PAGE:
8.
Faraday Discuss ; 165: 45-73, 2013.
Artigo em Inglês | MEDLINE | ID: mdl-24600996

RESUMO

Carbonyl oxides ("Criegee intermediates"), formed in the ozonolysis of alkenes, are key species in tropospheric oxidation of organic molecules and their decomposition provides a non-photolytic source of OH in the atmosphere (Johnson and Marston, Chem. Soc. Rev., 2008, 37, 699, Harrison et al, Sci, Total Environ., 2006, 360, 5, Gäb et al., Nature, 1985, 316, 535, ref. 1-3). Recently it was shown that small Criegee intermediates, C.I.'s, react far more rapidly with SO2 than typically represented in tropospheric models, (Welz, Science, 2012, 335, 204, ref. 4) which suggested that carbonyl oxides could have a substantial influence on the atmospheric oxidation of SO2. Oxidation of 502 is the main atmospheric source of sulphuric acid (H2SO4), which is a critical contributor to aerosol formation, although questions remain about the fundamental nucleation mechanism (Sipilä et al., Science, 2010, 327, 1243, Metzger et al., Proc. Natl. Acad. Sci. U. S. A., 2010 107, 6646, Kirkby et al., Nature, 2011, 476, 429, ref. 5-7). Non-absorbing atmospheric aerosols, by scattering incoming solar radiation and acting as cloud condensation nuclei, have a cooling effect on climate (Intergovernmental Panel on Climate Change (IPCC), Climate Change 2007: The Physical Science Basis, Cambridge University Press, 2007, ref. 8). Here we explore the effect of the Criegees on atmospheric chemistry, and demonstrate that ozonolysis of alkenes via the reaction of Criegee intermediates potentially has a large impact on atmospheric sulphuric acid concentrations and consequently the first steps in aerosol production. Reactions of Criegee intermediates with SO2 will compete with and in places dominate over the reaction of OH with SO2 (the only other known gas-phase source of H2SO4) in many areas of the Earth's surface. In the case that the products of Criegee intermediate reactions predominantly result in H2SO4 formation, modelled particle nucleation rates can be substantially increased by the improved experimentally obtained estimates of the rate coefficients of Criegee intermediate reactions. Using both regional and global scale modelling, we show that this enhancement is likely to be highly variable spatially with local hot-spots in e.g. urban outflows. This conclusion is however contingent on a number of remaining uncertainties in Criegee intermediate chemistry.


Assuntos
Aerossóis , Atmosfera , Ácidos Sulfúricos/análise , Oxirredução
9.
J Phys Chem A ; 114(48): 12682-91, 2010 Dec 09.
Artigo em Inglês | MEDLINE | ID: mdl-21067131

RESUMO

Holographic optical tweezers are used to make comparative measurements of the hygroscopic properties of single component aqueous aerosol containing sodium chloride and ammonium sulfate over a range of relative humidity from 84% to 96%. The change in RH over the course of the experiment is monitored precisely using a sodium chloride probe droplet with accuracy better than ±0.09%. The measurements are used to assess the accuracy of thermodynamic treatments of the relationship between water activity and solute mass fraction with particular attention focused on the dilute solute limit approaching saturation vapor pressure. The consistency of the frequently used Clegg-Brimblecombe-Wexler (CBW) treatment for predicting the hygroscopic properties of sodium chloride and ammonium sulfate aerosol is confirmed. Measurements of the equilibrium size of ammonium sulfate aerosol are found to agree with predictions to within an uncertainty of ±0.2%. Given the accuracy of treating equilibrium composition, the inconsistencies highlighted in recent calibration measurements of critical supersaturations of sodium chloride and ammonium sulfate aerosol cannot be attributed to uncertainties associated with the thermodynamic predictions and must have an alternative origin. It is concluded that the CBW treatment can allow the critical supersaturation to be estimated for sodium chloride and ammonium sulfate aerosol with an accuracy of better than ±0.002% in RH. This corresponds to an uncertainty of ≤1% in the critical supersaturation for typical supersaturations of 0.2% and above. This supports the view that these systems can be used to accurately calibrate instruments that measure cloud condensation nuclei concentrations at selected supersaturations. These measurements represent the first study in which the equilibrium properties of two particles of chemically distinct composition have been compared simultaneously and directly alongside each other in the same environment.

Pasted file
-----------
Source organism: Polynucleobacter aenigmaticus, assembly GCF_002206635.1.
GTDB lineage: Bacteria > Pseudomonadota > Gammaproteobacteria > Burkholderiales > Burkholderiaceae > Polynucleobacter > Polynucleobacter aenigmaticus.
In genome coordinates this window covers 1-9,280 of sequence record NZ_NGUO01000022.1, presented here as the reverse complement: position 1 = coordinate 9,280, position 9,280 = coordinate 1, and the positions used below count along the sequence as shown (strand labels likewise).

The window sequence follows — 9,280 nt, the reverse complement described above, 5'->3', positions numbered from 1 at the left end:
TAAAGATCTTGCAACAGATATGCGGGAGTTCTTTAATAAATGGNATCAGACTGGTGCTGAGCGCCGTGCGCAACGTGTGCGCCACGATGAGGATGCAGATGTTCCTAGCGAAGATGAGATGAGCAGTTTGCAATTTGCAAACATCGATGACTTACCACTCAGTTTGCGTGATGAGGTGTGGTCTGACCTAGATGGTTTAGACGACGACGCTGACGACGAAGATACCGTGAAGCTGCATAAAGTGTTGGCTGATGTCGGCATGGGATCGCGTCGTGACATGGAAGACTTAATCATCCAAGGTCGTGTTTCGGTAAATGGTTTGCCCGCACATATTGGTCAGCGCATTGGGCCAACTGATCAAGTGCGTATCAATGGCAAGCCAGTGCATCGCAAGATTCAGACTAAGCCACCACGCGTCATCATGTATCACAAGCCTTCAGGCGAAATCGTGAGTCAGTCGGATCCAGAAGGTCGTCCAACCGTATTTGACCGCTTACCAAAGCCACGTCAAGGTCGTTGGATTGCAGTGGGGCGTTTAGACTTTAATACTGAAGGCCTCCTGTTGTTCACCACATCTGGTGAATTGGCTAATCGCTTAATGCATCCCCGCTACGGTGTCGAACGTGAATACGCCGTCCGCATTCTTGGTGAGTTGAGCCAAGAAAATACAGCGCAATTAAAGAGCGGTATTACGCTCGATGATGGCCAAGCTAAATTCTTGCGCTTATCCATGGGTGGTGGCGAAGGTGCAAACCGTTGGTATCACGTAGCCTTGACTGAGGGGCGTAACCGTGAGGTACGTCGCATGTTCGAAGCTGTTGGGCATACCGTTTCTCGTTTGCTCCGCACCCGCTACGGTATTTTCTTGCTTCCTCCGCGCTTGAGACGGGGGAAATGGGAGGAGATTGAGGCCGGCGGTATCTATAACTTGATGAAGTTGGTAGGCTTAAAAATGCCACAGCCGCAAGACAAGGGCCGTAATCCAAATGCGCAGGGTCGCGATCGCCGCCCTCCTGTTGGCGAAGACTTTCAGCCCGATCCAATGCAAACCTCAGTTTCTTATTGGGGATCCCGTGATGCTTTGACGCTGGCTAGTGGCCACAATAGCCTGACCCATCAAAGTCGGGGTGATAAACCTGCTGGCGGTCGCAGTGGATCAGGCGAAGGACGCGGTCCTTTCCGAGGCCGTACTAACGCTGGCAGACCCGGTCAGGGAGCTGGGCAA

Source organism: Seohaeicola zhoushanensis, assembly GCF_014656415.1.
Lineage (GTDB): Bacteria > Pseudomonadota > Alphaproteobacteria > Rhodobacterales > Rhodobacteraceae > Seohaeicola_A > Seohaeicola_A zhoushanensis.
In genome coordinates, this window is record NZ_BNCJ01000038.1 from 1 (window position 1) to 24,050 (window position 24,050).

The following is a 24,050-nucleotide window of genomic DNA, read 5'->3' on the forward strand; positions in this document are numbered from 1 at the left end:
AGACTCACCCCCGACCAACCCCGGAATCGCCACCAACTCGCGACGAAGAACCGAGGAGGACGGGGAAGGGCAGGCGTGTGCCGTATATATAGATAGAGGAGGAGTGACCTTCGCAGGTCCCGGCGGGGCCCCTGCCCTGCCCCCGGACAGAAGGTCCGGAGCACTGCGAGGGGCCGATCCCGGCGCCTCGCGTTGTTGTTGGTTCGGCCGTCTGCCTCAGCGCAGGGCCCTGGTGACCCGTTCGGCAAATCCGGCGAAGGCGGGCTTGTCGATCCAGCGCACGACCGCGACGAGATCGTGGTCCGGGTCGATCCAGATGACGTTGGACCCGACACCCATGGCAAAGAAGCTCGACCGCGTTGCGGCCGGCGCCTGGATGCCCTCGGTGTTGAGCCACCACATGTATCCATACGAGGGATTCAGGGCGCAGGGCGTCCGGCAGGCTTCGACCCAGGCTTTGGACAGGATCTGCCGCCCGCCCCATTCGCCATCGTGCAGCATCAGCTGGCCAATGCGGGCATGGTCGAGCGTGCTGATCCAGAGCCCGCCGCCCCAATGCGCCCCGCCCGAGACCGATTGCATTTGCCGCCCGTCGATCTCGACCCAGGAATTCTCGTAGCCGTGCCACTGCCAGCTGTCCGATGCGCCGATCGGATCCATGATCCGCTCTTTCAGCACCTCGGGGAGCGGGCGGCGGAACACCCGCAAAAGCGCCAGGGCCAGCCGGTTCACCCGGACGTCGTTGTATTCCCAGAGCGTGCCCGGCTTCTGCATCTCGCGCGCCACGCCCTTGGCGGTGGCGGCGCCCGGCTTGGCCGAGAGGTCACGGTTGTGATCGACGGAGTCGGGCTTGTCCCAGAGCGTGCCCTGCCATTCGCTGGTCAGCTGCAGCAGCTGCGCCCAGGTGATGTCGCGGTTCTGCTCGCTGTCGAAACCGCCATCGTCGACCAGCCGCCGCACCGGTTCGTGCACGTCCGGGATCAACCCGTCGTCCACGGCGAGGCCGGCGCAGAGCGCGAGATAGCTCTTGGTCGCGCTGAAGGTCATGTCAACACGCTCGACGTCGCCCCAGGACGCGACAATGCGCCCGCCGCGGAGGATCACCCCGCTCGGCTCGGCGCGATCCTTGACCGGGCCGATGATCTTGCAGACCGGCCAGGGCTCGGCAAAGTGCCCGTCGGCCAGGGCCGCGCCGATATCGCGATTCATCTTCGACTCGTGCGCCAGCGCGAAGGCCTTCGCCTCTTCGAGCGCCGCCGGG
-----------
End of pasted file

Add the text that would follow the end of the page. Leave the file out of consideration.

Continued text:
Assuntos
Sulfato de Amônio/química , Cloreto de Sódio/química , Aerossóis/química , Umidade , Análise Espectral Raman , Termodinâmica
10.
J Phys Chem A ; 112(39): 9413-22, 2008 Oct 02.
Artigo em Inglês | MEDLINE | ID: mdl-18593140

RESUMO

Aerosol optical tweezers are used to simultaneously characterize and compare the hygroscopic properties of two aerosol droplets, one containing inorganic and organic solutes and the second, referred to as the control droplet, containing a single inorganic salt. The inorganic solute is either sodium chloride or ammonium sulfate and the organic component is glutaric acid. The time variation in the size of each droplet (3-7 microm in radius) is recorded with 1 s time resolution and with nanometre accuracy. The size of the control droplet is used to estimate the relative humidity with an accuracy of better than +/-0.09%. Thus, the Kohler curve of the multicomponent inorganic/organic droplet, which characterizes the variation in equilibrium droplet size with relative humidity, can be determined directly. The measurements presented here focus on high relative humidities, above 97%, in the limit of dilute solutes. The experimental data are compared with theoretical treatments that, while ignoring the interactions between the inorganic and organic components, are based upon accurate representations of the activity-concentration relationships of aqueous solutions of the individual salts. The organic component is treated by a parametrized fit to experimental data or by the UNIFAC model and the water activity of the equilibrium solution droplet is calculated using the approach suggested by Clegg, Seinfeld and Brimblecombe or the Zdanovskii-Stokes-Robinson approximation. It is shown that such an experimental strategy, comparing directly droplets of different composition, enables highly accurate measurements of the hygroscopic properties, allowing the theoretical treatments to be rigorously tested. Typical deviations of the experimental measurements from theoretical predictions are shown to be around 1% in equilibrium size, comparable to the variation between the theoretical frameworks considered.